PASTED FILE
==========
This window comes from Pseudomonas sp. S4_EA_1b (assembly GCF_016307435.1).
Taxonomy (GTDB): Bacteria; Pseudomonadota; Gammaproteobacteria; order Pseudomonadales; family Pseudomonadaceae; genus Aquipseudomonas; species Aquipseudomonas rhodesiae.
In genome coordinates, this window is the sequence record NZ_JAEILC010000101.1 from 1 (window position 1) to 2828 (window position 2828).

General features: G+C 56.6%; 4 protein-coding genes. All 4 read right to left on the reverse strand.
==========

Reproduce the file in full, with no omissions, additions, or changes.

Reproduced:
This window comes from Pseudomonas sp. S4_EA_1b (assembly GCF_016307435.1).
Taxonomy (GTDB): Bacteria; Pseudomonadota; Gammaproteobacteria; order Pseudomonadales; family Pseudomonadaceae; genus Aquipseudomonas; species Aquipseudomonas rhodesiae.
In genome coordinates, this window is the sequence record NZ_JAEILC010000101.1 from 1 (window position 1) to 2828 (window position 2828).

General features: G+C 56.6%; 4 protein-coding genes. All 4 read right to left on the reverse strand.